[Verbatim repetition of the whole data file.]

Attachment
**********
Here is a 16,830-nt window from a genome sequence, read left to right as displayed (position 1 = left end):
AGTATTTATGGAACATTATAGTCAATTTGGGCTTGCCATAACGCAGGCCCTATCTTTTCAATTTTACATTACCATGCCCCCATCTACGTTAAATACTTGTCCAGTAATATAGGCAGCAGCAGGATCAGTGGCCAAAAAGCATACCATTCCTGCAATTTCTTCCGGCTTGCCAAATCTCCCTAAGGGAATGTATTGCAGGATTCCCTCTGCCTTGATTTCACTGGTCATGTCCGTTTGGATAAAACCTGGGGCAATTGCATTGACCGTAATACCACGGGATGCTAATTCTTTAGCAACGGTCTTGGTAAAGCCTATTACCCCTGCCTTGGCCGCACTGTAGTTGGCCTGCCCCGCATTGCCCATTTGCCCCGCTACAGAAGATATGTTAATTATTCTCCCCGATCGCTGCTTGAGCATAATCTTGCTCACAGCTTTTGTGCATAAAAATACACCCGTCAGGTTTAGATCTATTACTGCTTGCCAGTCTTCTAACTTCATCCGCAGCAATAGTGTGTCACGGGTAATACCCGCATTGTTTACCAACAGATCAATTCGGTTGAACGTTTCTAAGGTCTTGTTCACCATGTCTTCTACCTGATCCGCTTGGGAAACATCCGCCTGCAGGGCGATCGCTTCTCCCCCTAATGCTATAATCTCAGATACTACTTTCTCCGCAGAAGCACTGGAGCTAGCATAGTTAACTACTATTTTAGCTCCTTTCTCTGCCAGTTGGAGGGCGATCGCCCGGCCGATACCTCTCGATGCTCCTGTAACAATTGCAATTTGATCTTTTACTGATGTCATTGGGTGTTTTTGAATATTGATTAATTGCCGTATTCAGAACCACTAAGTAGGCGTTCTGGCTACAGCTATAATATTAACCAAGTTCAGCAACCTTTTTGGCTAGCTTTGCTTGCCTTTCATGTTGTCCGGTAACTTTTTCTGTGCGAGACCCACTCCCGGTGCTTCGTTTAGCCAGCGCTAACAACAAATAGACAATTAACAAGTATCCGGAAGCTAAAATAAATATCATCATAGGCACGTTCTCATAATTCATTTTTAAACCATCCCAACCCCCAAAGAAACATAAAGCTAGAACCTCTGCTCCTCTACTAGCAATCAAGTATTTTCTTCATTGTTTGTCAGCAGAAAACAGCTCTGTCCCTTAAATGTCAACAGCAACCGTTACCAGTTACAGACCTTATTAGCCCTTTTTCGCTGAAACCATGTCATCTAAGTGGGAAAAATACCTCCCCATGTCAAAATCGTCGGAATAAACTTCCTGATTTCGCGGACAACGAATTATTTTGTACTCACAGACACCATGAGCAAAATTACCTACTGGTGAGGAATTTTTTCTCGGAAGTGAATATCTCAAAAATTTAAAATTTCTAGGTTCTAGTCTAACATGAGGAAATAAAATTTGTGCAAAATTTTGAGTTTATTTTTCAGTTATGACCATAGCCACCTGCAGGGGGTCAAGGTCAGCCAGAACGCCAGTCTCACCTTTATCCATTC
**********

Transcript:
Here is a 16,830-nt window from a genome sequence, read left to right as displayed (position 1 = left end):
AGTATTTATGGAACATTATAGTCAATTTGGGCTTGCCATAACGCAGGCCCTATCTTTTCAATTTTACATTACCATGCCCCCATCTACGTTAAATACTTGTCCAGTAATATAGGCAGCAGCAGGATCAGTGGCCAAAAAGCATACCATTCCTGCAATTTCTTCCGGCTTGCCAAATCTCCCTAAGGGAATGTATTGCAGGATTCCCTCTGCCTTGATTTCACTGGTCATGTCCGTTTGGATAAAACCTGGGGCAATTGCATTGACCGTAATACCACGGGATGCTAATTCTTTAGCAACGGTCTTGGTAAAGCCTATTACCCCTGCCTTGGCCGCACTGTAGTTGGCCTGCCCCGCATTGCCCATTTGCCCCGCTACAGAAGATATGTTAATTATTCTCCCCGATCGCTGCTTGAGCATAATCTTGCTCACAGCTTTTGTGCATAAAAATACACCCGTCAGGTTTAGATCTATTACTGCTTGCCAGTCTTCTAACTTCATCCGCAGCAATAGTGTGTCACGGGTAATACCCGCATTGTTTACCAACAGATCAATTCGGTTGAACGTTTCTAAGGTCTTGTTCACCATGTCTTCTACCTGATCCGCTTGGGAAACATCCGCCTGCAGGGCGATCGCTTCTCCCCCTAATGCTATAATCTCAGATACTACTTTCTCCGCAGAAGCACTGGAGCTAGCATAGTTAACTACTATTTTAGCTCCTTTCTCTGCCAGTTGGAGGGCGATCGCCCGGCCGATACCTCTCGATGCTCCTGTAACAATTGCAATTTGATCTTTTACTGATGTCATTGGGTGTTTTTGAATATTGATTAATTGCCGTATTCAGAACCACTAAGTAGGCGTTCTGGCTACAGCTATAATATTAACCAAGTTCAGCAACCTTTTTGGCTAGCTTTGCTTGCCTTTCATGTTGTCCGGTAACTTTTTCTGTGCGAGACCCACTCCCGGTGCTTCGTTTAGCCAGCGCTAACAACAAATAGACAATTAACAAGTATCCGGAAGCTAAAATAAATATCATCATAGGCACGTTCTCATAATTCATTTTTAAACCATCCCAACCCCCAAAGAAACATAAAGCTAGAACCTCTGCTCCTCTACTAGCAATCAAGTATTTTCTTCATTGTTTGTCAGCAGAAAACAGCTCTGTCCCTTAAATGTCAACAGCAACCGTTACCAGTTACAGACCTTATTAGCCCTTTTTCGCTGAAACCATGTCATCTAAGTGGGAAAAATACCTCCCCATGTCAAAATCGTCGGAATAAACTTCCTGATTTCGCGGACAACGAATTATTTTGTACTCACAGACACCATGAGCAAAATTACCTACTGGTGAGGAATTTTTTCTCGGAAGTGAATATCTCAAAAATTTAAAATTTCTAGGTTCTAGTCTAACATGAGGAAATAAAATTTGTGCAAAATTTTGAGTTTATTTTTCAGTTATGACCATAGCCACCTGCAGGGGGTCAAGGTCAGCCAGAACGCCAGTCTCACCTTTATCCATTC